Relevant, focused and accessible this book will provide students with an indispensible guide to the central concepts of family studies.
Historically, as a concept, kinship refers to formal systems of relationships with regard to alliances of marriage and lines of descent. More recently, it is also used to refer to broad family connections in contemporary developed societies.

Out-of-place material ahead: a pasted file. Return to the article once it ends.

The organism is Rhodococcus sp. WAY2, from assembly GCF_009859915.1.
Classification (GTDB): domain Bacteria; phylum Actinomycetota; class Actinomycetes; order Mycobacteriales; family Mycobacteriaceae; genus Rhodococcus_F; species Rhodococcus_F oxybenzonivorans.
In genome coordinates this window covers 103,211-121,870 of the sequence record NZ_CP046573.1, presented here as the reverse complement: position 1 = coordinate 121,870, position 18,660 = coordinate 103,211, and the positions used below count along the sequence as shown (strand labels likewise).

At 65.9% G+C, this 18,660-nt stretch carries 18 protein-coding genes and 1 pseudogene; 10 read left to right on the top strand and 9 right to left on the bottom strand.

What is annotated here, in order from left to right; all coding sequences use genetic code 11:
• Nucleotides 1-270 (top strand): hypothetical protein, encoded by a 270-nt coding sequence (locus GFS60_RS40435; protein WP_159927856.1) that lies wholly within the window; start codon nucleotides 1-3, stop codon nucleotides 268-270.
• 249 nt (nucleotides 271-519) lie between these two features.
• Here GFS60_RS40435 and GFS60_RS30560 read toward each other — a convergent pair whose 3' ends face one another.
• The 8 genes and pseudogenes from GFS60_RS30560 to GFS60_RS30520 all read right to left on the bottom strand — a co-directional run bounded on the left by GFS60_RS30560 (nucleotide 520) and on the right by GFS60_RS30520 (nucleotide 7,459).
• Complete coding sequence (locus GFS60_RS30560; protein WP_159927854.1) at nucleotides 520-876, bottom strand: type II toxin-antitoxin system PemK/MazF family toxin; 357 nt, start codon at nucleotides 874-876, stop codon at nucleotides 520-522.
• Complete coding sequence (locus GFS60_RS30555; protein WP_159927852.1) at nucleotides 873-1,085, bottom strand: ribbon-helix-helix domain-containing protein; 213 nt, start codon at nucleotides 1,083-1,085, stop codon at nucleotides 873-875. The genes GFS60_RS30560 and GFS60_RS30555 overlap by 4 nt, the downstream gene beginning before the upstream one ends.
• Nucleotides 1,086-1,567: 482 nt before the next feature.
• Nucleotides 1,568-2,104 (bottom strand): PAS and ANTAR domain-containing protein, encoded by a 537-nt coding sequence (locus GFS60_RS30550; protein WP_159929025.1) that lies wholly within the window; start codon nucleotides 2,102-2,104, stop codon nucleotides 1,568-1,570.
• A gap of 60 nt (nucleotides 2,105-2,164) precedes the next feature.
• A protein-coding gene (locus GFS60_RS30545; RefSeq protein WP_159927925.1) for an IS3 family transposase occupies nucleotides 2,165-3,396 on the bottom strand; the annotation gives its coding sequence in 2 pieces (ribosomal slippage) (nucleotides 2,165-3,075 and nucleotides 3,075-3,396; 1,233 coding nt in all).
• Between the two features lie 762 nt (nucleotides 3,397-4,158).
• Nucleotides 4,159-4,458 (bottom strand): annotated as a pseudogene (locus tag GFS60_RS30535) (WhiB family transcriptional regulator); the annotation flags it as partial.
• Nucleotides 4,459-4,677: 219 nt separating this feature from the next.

The term ‘kin’ has been used historically as a way of describing people who are considered to have particular relational connections and to refer to relationships based in blood ties. Early twentieth-century European and New World anthropologists, studying people living in societies very different from their own, took patterns of kinship to be the central organizing principle – or structure – in such societies where there was no formal government. Because some early anthropologists viewed the nuclear family as universal and rooted in psychological and biological factors that ...